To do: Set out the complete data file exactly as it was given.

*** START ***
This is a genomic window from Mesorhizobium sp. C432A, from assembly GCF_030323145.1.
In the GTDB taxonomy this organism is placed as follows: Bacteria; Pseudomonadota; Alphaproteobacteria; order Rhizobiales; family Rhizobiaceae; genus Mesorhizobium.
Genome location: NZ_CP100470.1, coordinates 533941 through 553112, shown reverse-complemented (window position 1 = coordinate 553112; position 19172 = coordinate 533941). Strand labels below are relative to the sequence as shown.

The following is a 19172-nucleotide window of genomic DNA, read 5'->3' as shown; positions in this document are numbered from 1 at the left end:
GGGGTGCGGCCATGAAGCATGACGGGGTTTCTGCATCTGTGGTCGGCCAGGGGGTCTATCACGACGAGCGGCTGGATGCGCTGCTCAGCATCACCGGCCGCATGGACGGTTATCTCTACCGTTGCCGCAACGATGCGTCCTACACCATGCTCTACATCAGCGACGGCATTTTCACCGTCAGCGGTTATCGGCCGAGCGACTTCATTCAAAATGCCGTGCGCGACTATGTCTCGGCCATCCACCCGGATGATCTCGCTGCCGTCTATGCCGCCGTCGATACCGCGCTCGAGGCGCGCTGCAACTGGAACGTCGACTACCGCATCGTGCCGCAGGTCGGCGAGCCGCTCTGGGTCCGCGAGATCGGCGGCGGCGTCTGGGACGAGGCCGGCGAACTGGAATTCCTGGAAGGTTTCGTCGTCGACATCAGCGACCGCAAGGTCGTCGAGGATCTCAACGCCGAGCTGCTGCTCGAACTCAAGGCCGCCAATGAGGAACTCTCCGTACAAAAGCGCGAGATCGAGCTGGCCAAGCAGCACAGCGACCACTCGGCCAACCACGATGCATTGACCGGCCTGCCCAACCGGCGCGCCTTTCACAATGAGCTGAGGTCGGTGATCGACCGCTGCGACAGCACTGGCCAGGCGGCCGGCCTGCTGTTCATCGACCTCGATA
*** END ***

This is a genomic window from Mesorhizobium sp. C432A, from assembly GCF_030323145.1.
In the GTDB taxonomy this organism is placed as follows: Bacteria; Pseudomonadota; Alphaproteobacteria; order Rhizobiales; family Rhizobiaceae; genus Mesorhizobium.
Genome location: NZ_CP100470.1, coordinates 533941 through 553112, shown reverse-complemented (window position 1 = coordinate 553112; position 19172 = coordinate 533941). Strand labels below are relative to the sequence as shown.

The following is a 19172-nucleotide window of genomic DNA, read 5'->3' as shown; positions in this document are numbered from 1 at the left end:
GGGGTGCGGCCATGAAGCATGACGGGGTTTCTGCATCTGTGGTCGGCCAGGGGGTCTATCACGACGAGCGGCTGGATGCGCTGCTCAGCATCACCGGCCGCATGGACGGTTATCTCTACCGTTGCCGCAACGATGCGTCCTACACCATGCTCTACATCAGCGACGGCATTTTCACCGTCAGCGGTTATCGGCCGAGCGACTTCATTCAAAATGCCGTGCGCGACTATGTCTCGGCCATCCACCCGGATGATCTCGCTGCCGTCTATGCCGCCGTCGATACCGCGCTCGAGGCGCGCTGCAACTGGAACGTCGACTACCGCATCGTGCCGCAGGTCGGCGAGCCGCTCTGGGTCCGCGAGATCGGCGGCGGCGTCTGGGACGAGGCCGGCGAACTGGAATTCCTGGAAGGTTTCGTCGTCGACATCAGCGACCGCAAGGTCGTCGAGGATCTCAACGCCGAGCTGCTGCTCGAACTCAAGGCCGCCAATGAGGAACTCTCCGTACAAAAGCGCGAGATCGAGCTGGCCAAGCAGCACAGCGACCACTCGGCCAACCACGATGCATTGACCGGCCTGCCCAACCGGCGCGCCTTTCACAATGAGCTGAGGTCGGTGATCGACCGCTGCGACAGCACTGGCCAGGCGGCCGGCCTGCTGTTCATCGACCTCGATA